After breaking the ten most important myths about strategy in my recent series of articles, I owe an answer to the question as to what strategy is and how organizations are supposed to deal with it. After all, if strategy is not what we thought it was, what is strategy then? Let me, therefore, start with giving a definition.
Of course, the question of what strategy “really” means is an extremely pretentious one. There are almost as many definitions of strategy as there are authors writing about it. So, I am certainly not going to give you the unquestionable, final and all-encompassing definition of strategy. There is no such thing. But nevertheless, I think it useful to add another perspective to the discussion and give my definition.
(A caveat: I have written about this before in Part 1 of The Strategy Handbook. Therefore, most of what you read below is directly derived from what I wrote there. Furthermore, my definition is not new or unique in all its aspects. Amongst others, it builds on the work of giants like Michael Porter and Henry Mintzberg. But yet, it does offer a different emphasis that makes a difference.)
Stripped down to its very essence, strategy is an organization’s unique way of sustainable value creation. To understand what this means, let’s look at this definition part by part.
Strategy aims at creating something that has value and that matters to particular people or organizations. This means that your strategy expresses what value your organization creates and for whom. Organizations primarily create value through their products and services. This is what they produce, and as such this can be seen as their main reason of existence. Therefore, value creation is about the value an organization creates through its products and services (their “value proposition,” if you like). Customers buy these products or services because they fulfill a particular need or desire. Since customers may buy them for very different reasons, value is subjective. People may strongly disagree about what is valuable and what not. Because of this subjectivity, a proper strategy indicates for whom value is created.
Strategy aims at value creation that is sustainable over time. This doesn’t mean that it holds forever or that it is necessarily stable over a very long period. However, in the end, you develop a strategy for the future, which means that if it is not at least a little bit sustainable, it doesn’t really qualify as a strategy. Being sustainable means in the first place that a strategy should be hard to copy or circumvent by others. Otherwise, you might be out of business before you even implement it. Sustainable also means that you receive enough in return for the value you create—money, data or anything else that is valuable. This makes sure that you capture enough value so that your organization can survive, prosper and grow. Thirdly, a strategy is sustainable if it doesn’t rely too much on resources that are easily depleted. The reason is simple: if a strategy relies on resources that are soon gone, this strategy cannot be sustained. Finally, to be sustainable, a strategy needs to take into account the interests of important stakeholders such as customers, suppliers and employees. Since you depend on them, their interests need to be taken into account for a strategy to be sustainable.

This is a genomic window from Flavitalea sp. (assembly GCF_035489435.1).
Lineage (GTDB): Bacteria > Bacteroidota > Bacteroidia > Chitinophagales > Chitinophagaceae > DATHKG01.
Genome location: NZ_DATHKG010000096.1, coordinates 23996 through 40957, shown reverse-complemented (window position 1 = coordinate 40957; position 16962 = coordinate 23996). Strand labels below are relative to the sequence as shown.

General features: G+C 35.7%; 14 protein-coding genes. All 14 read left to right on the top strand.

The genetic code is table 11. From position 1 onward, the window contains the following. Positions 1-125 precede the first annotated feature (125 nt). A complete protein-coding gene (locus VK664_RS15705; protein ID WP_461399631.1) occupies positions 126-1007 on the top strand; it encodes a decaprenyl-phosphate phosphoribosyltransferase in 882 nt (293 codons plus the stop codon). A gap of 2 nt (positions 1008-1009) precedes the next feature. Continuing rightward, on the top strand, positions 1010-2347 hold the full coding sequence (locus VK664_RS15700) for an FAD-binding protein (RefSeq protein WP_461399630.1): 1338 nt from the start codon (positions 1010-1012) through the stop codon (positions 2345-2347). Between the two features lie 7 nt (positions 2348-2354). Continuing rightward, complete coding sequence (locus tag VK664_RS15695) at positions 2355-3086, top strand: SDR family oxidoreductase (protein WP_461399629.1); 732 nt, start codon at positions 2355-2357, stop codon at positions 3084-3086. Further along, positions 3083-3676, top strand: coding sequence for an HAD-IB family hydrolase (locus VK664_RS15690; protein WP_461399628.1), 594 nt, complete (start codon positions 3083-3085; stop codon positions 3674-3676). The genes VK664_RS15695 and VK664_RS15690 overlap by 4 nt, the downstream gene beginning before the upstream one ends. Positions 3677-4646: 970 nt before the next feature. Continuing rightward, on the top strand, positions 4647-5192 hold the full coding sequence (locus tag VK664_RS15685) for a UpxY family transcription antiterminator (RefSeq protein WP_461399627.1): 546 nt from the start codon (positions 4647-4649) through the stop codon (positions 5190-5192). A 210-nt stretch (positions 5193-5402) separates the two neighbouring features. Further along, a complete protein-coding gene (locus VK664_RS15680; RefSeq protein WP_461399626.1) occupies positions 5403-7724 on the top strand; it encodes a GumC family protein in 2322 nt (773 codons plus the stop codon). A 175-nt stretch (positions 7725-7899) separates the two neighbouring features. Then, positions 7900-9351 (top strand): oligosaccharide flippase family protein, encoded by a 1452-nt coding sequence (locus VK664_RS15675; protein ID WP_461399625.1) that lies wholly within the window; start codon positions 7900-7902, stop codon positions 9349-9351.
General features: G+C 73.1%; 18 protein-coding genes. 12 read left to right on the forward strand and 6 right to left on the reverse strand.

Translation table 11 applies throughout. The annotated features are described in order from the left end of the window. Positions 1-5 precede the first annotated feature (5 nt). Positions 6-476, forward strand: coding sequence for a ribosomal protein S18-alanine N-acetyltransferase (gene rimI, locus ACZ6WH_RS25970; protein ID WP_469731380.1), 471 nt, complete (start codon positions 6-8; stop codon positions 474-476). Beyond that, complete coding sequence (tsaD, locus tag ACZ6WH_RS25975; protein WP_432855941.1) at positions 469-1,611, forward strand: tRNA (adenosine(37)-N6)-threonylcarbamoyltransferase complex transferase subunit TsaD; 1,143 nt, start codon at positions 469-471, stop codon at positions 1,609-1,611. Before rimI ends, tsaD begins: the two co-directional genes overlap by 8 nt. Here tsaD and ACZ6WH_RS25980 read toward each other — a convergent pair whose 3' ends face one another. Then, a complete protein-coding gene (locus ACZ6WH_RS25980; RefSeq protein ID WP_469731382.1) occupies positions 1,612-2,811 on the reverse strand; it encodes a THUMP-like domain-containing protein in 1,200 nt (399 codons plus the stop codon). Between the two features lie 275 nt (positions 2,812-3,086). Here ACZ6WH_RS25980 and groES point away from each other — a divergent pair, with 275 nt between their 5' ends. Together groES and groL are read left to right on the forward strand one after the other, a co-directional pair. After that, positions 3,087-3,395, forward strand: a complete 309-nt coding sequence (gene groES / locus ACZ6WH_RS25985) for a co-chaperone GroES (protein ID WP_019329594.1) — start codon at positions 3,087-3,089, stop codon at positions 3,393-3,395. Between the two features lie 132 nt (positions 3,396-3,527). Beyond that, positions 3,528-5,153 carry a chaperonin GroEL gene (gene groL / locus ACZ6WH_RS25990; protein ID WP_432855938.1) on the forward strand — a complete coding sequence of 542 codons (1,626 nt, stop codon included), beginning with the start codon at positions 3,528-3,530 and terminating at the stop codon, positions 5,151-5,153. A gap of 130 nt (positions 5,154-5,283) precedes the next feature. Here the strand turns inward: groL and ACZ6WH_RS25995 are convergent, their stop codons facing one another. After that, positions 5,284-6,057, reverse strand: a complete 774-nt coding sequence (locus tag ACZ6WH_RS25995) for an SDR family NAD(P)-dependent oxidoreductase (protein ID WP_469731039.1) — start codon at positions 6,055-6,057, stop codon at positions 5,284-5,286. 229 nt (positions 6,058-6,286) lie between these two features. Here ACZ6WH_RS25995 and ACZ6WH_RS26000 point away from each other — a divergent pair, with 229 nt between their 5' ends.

Good strategy aims at doing something different from others. This doesn’t have to be 100% unique. Preferably not, because no one would even understand what you are doing if you are trying to be so unique. However, strategy should have at least some unique elements. One of the key purposes of strategy is to distinguish yourself from others so that you somehow stand out and give customers a reason to pick you rather than your competitors. This uniqueness can be in anything. It could be the quality of your product, the way you deliver it, the degree of customization you offer, or even the price you ask. As long as there is something. And it doesn’t have to be unique in the world. As long as it is unique in the market that is relevant for you, you should be doing fine.
Strategy is not just a set of goals or plans. Neither is it a statement or a slogan, or limited to what is written down in official documents. Your true strategy appears in what you do; in your organization’s processes, actions, and routines and in the way it is organized. Seen as such, strategy is an ongoing and active process that is lived by the organization on a daily basis. Thus, much more than a piece of text, strategy is a way of doing something–a unique way of sustainable value creation. Excluding the idea of strategy necessarily being planned or formulated from the definition enables us to talk about different types of strategy: your actual strategy, your ideal strategy, your intended strategy, your alternative strategy, your failed strategy, and so forth. All of them are strategy, but of different kinds. And in one way or the other, they do refer to the unique and sustainable way your organization creates value.
So, whenever you ask yourself or someone else what their strategy is, you are asking: what is your unique way of sustainable value creation? Think about this for a moment. Do you have a satisfying answer? Do you have a clear strategy?
This post was published earlier here on my forbes.com page.
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